The ideal candidate will:

  • Possess a minimum of two years of administrative experience at the Departmental or College level
  • Be ready to serve at least one three-year term as Chair
  • Have a demonstrated track-record of publication in nationally or internationally-prominent venues within Sociology, as well as a clear pathway to continued excellence in the field
  • Contribute to diversity, equity and inclusion efforts in the Department and University

Qualifications

Required qualifications:

●    PhD in Sociology (required for all tenure stream hires in the department; Sociology is a field where PhDs in associated fields are rarely relevant)
●    Advanced Associate or Full Professor (this individual will need to chair the department. Only Advanced Associate and Full Professors do this kind of service)
●    2-3 years of experience in faculty leadership (Because this person will chair the department, they need to have some previous experience with academic administration)

Preferred qualifications:

●    Demonstrated record of a productive research agenda (A department chair should set an example of a robust research agenda at any R01/AAU institution)
●    Research/teaching complements existing strengths in Sociology (Although the search committee will welcome applicants working in a range of methodologies and areas, a candidate whose teaching and research complement an existing department strength can contribute to core needs, such as to the minor in Health and Society)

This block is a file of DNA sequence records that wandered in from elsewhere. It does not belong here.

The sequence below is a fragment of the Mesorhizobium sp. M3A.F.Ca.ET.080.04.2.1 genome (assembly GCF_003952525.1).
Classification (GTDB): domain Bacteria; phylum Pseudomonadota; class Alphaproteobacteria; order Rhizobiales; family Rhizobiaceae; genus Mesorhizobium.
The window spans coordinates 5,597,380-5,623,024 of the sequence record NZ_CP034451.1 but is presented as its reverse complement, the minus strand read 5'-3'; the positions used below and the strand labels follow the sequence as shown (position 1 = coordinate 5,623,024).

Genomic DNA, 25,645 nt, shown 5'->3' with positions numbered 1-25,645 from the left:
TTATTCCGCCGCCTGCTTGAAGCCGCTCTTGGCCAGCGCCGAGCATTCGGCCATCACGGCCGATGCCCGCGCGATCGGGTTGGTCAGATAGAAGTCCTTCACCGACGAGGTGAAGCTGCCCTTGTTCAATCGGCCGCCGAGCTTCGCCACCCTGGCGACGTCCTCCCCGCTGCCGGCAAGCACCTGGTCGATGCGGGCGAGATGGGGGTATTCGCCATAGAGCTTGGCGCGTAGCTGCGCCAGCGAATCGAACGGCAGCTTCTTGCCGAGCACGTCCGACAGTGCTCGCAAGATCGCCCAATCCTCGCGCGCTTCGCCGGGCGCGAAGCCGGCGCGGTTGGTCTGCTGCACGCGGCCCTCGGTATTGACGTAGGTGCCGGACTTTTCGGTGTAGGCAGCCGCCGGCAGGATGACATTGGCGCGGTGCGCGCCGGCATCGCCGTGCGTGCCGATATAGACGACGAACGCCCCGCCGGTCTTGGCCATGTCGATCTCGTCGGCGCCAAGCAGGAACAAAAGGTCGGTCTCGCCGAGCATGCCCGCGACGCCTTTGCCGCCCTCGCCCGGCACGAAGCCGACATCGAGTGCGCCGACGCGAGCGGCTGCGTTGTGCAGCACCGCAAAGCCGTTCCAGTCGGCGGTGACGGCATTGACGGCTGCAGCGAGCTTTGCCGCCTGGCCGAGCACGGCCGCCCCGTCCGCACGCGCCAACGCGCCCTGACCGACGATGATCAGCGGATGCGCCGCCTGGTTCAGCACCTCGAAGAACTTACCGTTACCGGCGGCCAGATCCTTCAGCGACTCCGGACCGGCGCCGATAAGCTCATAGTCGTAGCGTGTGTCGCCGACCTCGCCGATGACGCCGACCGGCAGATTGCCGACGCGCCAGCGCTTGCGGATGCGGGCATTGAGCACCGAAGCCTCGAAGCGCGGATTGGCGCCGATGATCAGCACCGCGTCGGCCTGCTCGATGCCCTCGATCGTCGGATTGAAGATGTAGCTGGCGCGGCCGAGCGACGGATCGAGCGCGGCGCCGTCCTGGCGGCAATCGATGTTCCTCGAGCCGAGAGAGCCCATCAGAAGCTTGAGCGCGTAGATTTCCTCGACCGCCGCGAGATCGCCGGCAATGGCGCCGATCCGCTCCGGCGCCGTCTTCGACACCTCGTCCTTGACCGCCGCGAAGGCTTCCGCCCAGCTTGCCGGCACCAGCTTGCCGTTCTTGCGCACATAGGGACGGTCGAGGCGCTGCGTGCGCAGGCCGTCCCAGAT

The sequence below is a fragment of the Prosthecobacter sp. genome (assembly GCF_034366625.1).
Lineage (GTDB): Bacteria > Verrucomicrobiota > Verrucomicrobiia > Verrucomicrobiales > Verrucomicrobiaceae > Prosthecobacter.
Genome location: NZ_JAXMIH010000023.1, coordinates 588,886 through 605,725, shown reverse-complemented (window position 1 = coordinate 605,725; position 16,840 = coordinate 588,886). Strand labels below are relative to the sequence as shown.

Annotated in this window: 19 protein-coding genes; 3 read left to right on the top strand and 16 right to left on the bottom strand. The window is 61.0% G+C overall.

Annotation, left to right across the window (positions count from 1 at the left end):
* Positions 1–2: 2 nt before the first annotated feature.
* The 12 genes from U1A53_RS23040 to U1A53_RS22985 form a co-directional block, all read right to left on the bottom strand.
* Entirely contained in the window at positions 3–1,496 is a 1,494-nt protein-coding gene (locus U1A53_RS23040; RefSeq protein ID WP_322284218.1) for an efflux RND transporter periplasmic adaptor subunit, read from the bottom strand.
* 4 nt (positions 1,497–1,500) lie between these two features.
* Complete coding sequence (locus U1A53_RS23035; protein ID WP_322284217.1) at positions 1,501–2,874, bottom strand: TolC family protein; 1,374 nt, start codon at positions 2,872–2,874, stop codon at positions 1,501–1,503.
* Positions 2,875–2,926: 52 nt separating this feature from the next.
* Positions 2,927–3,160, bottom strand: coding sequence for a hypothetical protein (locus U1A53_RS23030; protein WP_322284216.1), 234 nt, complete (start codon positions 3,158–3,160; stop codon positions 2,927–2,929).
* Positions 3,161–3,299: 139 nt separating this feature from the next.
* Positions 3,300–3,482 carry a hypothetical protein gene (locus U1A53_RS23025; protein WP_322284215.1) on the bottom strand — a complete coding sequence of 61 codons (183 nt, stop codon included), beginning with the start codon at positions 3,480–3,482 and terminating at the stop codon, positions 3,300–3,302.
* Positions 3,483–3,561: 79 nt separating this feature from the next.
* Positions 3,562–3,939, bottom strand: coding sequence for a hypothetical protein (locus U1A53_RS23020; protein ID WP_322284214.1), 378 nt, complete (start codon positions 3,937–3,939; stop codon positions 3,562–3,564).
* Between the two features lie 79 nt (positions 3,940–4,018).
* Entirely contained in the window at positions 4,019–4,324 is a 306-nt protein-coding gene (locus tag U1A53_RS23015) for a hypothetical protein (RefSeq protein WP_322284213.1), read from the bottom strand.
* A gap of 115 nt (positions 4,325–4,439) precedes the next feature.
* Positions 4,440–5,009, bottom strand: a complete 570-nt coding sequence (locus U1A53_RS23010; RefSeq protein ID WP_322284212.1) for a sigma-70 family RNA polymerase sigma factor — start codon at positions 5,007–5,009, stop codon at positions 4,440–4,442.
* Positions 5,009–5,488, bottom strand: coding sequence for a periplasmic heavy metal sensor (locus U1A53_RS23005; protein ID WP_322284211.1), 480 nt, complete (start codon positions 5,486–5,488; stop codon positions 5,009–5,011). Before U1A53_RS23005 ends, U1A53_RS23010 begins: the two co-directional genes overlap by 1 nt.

●    Evidence of or potential for excellence in teaching (A department chair is responsible for overseeing the department’s teaching mission, and an educator with a record of excellence is likely to take this duty seriously)
●    Record of efforts on DEI (Sociology, like CAS, has a strong commitment to DEI and the department chair will oversee future hiring, curricular changes, and initiatives, which should reflect this value)

Application Instructions

Requested Application Materials:

1)    State employment application
2)    Cover letter
3)    Curriculum Vitae
4)    Research Statement
5)    Teaching Statement
6)    Diversity Statement

We will begin review of applications on January 10, 2022, and continue until the position has been filled.

In accordance with the New York State Department of Health (DOH) order that all hospitals and nursing homes “continuously require all personnel to be fully vaccinated against COVID-19,” Candidates who are not already vaccinated must obtain the first dose of the vaccine within three (3) calendar days of acceptance of conditional job offer and must obtain any subsequent doses in accordance with the vaccine protocol. The order also includes those who may be affiliated with or interact with employees of a hospital or nursing home. The order allows for limited medical exemptions with reasonable accommodations, consistent with applicable law.

The selected candidate must successfully clear a background investigation. 

In accordance with the Title II Crime Awareness and Security Act, a copy of our crime statistics is available upon request by calling (631) 632- 6350. It can also be viewed online at the University Police website at http://www.stonybrook.edu/police.

Campus Description: